Keep rough sponges and scrubbers like these far away from your wood floors.

    It’s also important to never use any abrasive sponges or other cleaning tools to clean hardwood floors, regardless of what type of solution or detergent you pair them with. This includes products like steel wool or the scouring pads that you might reach for when attacking a greasy baking dish. One particular type of product that many consumers don’t realize can damage their floors is the foam “eraser” sponge. Sold under a variety of names, these sponges seem to remove the most stubborn stains almost magically. But that magic comes from, you guessed it, abrasion. Though they feel soft in your hands, eraser sponges work just like a scouring pad, using their microscopically rough surface to scrape stains away. And that’s a big no-no in a hardwood floor cleaner.

    Wet Mops or any Steam Cleaners

    Water is almost always the first substance we reach for when cleaning and oftentimes, it’s all that’s needed when attacking a stain, whether it’s Mom licking her finger to get some dried pasta sauce off of a toddler’s cheek or letting dirty dishes soak for a few minutes before washing so that all the dried-on foods simply slide off. And if the stain is a little tougher, we tend to simply throw more water at the problem. A cloth napkin dipped in a glass of water for the messy cheeks or letting those dishes soak for a good hour or two. Using more water when cleaning is an effective tactic in plenty of cases, including on your waterproof luxury vinyl plank floors, but one instance where it should never be considered is when cleaning hardwood floors.

    As a matter of fact, you should avoid using any water at all when it comes to cleaning your hardwood floors. Many manufacturers warn against using even a damp mop, because of how easily real wood can be damaged by exposure to any moisture. Since finished hardwood planks are dried to a certain level before being installed, even the tiniest bit of water that gets below the surface can cause swelling or warping that will require an expensive, time-consuming fix. And most manufacturers’ hardwood flooring warranties do not cover damage caused by water.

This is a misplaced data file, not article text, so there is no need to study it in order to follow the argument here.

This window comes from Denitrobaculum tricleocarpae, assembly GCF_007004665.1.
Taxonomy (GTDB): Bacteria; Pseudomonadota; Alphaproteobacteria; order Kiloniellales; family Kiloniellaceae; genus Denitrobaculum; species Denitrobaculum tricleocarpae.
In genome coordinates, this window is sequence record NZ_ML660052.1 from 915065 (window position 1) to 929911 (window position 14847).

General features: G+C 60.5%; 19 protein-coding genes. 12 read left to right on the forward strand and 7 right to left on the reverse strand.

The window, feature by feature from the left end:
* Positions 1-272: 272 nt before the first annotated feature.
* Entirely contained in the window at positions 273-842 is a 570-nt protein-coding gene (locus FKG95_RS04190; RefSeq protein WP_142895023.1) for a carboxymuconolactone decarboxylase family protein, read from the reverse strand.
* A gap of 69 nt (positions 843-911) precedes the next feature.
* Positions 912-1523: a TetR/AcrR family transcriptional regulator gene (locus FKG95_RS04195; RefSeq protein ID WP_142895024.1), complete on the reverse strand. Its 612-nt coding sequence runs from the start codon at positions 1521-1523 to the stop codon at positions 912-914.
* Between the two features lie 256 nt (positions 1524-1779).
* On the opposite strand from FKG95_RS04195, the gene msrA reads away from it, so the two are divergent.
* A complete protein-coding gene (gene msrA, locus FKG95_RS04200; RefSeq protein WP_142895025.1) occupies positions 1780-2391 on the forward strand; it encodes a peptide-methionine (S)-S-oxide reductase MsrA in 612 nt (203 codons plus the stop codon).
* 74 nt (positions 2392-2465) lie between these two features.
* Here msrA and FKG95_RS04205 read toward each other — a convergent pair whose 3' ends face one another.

Many a well-meaning homeowner has opted to use a steam mop when cleaning hardwood floors, assuming it would be better than a wet mop because less water is used. But a steam mop can, in fact, be even worse for your hardwood floors, as the moisture from steam is more likely to make its way between the hardwood planks and cause irreparable damage.

    So What Can I Use to Clean My Hardwood Floors?

    When it doubt, it always pays to listen to the manufacturers’ suggestions when it comes to finding a suitable hardwood floor cleaner. These products can vary depending on the type and brand of hardwood flooring you have installed in your home, but they have all been carefully selected to be effective cleaners while not posing any risks to your floors. You can find more tips on maintaining your hardwood floors at the Empire Today® flooring care page. And, as always, you can also contact Empire® with your floor care questions and we’ll be glad to guide you.

    Schedule an Appointment Now
    Let us show you what's possible.

    More Stories for You